Pictured from left are AA Transportation drivers Hector Vazquez, Mike Ciesluk, Jose Blanco and Edward Bourgault; Julie D'Ambra, director of HR and safety; Ron Ernenwein, president and CEO; and drivers Blanca Lugo, Todd Williams, Robert Amadei and William Hogan.
AA Transportation drivers aid in Boston evacuation
BOSTON — School bus drivers here played a vital role in moving people away from the site of the Boston Marathon bombings in April.
Around 5 a.m. on Monday, April 15, drivers from AA Transportation Co. began their previously scheduled service of shuttling runners to the start of the Boston Marathon. They also transported injured runners from medical tents during the race.
After two bombs exploded near the finish line at 2:49 p.m., the eight AA Transportation drivers — Blanca Lugo, Hector Vazquez, Edward Bourgault, William Hogan, Jose Blanco, Todd Williams, Mike Ciesluk and Robert Amadei — stepped up and responded to the emergency.
AA Transportation President Ron Ernenwein said that although the company office had lost most communication with the drivers, they quickly began working with authorities to transport people away from the site.
“Not one person opted to go home, complained the assignment was too hard or took a break after the 18th hour of shuttling,” Ernenwein wrote in a letter commending the drivers. “The area they were working in was complete mayhem, and with their professionalism, this group brought composure and calm for the folks that they transported.”
Julie D’Ambra, AA Transportation’s director of HR and safety, said that Williams was not far from the explosions as he was driving his bus to the medical tent on Boylston St.
The eight drivers evacuated runners and spectators away from the area, continuing their service into the evening.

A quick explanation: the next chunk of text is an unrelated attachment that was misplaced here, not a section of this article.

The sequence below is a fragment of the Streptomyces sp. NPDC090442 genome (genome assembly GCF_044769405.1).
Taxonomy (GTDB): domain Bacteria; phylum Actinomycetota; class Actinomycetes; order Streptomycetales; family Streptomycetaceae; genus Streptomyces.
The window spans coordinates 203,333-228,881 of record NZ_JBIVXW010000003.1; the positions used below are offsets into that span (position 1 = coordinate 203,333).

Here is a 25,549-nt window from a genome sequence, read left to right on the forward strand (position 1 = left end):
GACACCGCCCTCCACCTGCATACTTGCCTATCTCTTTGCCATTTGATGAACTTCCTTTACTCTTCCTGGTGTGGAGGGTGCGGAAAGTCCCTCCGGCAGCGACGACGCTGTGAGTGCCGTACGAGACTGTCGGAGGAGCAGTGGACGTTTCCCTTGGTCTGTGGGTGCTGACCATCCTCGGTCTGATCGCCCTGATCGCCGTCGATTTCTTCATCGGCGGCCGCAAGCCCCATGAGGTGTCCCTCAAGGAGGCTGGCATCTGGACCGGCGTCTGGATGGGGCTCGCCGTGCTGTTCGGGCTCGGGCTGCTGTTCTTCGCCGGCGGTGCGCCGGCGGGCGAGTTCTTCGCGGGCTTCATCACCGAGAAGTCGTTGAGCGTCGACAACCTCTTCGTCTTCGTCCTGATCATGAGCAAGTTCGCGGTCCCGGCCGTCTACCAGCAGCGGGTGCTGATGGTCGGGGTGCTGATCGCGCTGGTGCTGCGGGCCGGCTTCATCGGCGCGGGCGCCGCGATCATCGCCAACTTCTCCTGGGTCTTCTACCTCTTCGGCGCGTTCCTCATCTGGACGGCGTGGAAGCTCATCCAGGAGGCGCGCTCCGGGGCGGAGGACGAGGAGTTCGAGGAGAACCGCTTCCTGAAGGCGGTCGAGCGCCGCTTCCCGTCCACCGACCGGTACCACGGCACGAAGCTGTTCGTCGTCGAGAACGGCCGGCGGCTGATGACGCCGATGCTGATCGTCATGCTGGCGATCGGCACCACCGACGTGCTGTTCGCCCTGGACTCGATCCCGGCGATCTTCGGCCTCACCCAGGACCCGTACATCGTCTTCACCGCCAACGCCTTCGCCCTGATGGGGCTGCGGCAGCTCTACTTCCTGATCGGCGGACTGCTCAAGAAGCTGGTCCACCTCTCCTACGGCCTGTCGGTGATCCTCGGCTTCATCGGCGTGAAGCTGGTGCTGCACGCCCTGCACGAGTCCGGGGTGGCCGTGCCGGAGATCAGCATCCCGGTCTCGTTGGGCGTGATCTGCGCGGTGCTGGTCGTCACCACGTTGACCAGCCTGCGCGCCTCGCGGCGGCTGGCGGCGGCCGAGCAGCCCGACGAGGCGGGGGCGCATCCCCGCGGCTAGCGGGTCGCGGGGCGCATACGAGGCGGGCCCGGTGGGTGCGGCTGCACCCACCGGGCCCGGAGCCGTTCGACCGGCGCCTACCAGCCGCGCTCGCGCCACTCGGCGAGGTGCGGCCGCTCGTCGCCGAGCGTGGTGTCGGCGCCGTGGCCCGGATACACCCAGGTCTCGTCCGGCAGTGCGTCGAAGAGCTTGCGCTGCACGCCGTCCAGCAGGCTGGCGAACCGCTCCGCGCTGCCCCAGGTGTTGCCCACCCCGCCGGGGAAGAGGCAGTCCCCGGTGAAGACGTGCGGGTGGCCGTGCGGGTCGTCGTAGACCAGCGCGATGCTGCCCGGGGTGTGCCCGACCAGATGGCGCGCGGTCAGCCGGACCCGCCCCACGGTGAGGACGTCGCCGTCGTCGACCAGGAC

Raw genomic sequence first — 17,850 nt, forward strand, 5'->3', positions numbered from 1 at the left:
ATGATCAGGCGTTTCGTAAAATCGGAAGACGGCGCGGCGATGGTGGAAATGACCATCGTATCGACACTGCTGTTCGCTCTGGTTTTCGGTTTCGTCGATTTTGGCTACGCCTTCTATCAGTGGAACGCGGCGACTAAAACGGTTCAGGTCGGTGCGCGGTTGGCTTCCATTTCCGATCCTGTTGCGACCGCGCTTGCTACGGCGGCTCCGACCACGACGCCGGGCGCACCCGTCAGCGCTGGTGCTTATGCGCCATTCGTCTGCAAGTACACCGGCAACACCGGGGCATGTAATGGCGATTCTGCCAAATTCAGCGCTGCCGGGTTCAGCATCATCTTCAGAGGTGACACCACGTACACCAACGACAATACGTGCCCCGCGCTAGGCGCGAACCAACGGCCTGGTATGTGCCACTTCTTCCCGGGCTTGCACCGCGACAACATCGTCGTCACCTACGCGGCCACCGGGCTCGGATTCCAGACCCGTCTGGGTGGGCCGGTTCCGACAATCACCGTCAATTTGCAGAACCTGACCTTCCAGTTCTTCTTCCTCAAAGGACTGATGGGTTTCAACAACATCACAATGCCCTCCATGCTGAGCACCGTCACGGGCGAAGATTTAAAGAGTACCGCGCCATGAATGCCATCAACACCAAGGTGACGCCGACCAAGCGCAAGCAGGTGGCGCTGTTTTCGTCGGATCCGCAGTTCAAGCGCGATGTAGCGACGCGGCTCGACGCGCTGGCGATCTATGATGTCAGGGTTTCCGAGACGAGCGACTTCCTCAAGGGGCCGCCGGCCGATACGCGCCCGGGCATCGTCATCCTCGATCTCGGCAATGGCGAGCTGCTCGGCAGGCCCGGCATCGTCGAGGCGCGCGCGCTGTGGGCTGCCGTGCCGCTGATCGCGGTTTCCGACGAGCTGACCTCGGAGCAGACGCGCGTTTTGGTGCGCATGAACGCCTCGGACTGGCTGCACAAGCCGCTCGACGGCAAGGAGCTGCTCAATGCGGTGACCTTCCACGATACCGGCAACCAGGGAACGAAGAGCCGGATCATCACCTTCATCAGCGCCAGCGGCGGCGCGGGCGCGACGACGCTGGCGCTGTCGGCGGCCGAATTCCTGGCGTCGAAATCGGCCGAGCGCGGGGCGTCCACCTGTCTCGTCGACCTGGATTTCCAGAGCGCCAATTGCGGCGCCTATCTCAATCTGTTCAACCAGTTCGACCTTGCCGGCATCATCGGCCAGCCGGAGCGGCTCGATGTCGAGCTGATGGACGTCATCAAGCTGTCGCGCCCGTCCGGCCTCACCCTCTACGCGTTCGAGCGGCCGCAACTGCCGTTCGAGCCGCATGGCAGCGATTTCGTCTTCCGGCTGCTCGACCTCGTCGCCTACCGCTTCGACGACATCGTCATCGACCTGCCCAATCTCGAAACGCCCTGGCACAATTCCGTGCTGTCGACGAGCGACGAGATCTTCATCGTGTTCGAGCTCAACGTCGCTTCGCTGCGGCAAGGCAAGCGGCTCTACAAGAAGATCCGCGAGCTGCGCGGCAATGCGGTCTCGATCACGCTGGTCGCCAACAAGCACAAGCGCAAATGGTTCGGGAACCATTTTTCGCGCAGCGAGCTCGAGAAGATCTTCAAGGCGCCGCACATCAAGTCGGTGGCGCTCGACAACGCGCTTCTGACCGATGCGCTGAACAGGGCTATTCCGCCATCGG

“People were literally jumping out in front of their buses to get out of Boston,” D’Ambra said. “Blanca even took some dogs on her bus to get them off the streets.”
Authorities tapped into the school buses’ GPS systems to divert the drivers around roadblocks and get them to those who were stranded.
“I am so impressed with [the drivers],” D’Ambra said. “There was not one who worried about themselves or how tired they were or that they hadn’t eaten or what they would be paid.”
Firefighters and paramedics from three area departments in Illinois are shown how to manually operate a school bus wheelchair lift during training at Durham’s Beach Park facility.
Durham partners with first responders for safety training
Durham School Services recently partnered with Illinois first responders from Newport Township, Beach Park and Zion in a safety training drill for the evacuation of school buses.
Officials said the first responders reached out to Durham, which is a subsidiary of National Express Corp., to learn more about bus safety following a school bus accident in the area. More than 30 local firefighters and paramedics participated in Durham’s training program on bus evacuations in April to better enable them to assist in an emergency on a school bus.
The first responders explored five styles of school buses and could see how each emergency exit worked, including the different door options and roof hatches. They also learned how the wheelchair lifts operate manually in the event of a power loss.
Officials said the experience proved valuable for the first responders, especially those who had never been on a school bus.
“Following the tragic accident involving our school bus near Wadsworth, my team was proud to show the level of training required for each of them to be certified to drive a school bus,” said Rita Maki, general manager of Durham’s Beach Park, Ill., bus facility. “They take their jobs very seriously and appreciate the chance to train others on their equipment in the event it helps a student one day.”
Newport Township Fire Lt. Jeff Fanning, head of the first responders, commended the bus company for the training it provides its employees and thanked the Durham team in Beach Park for sharing its knowledge and experience.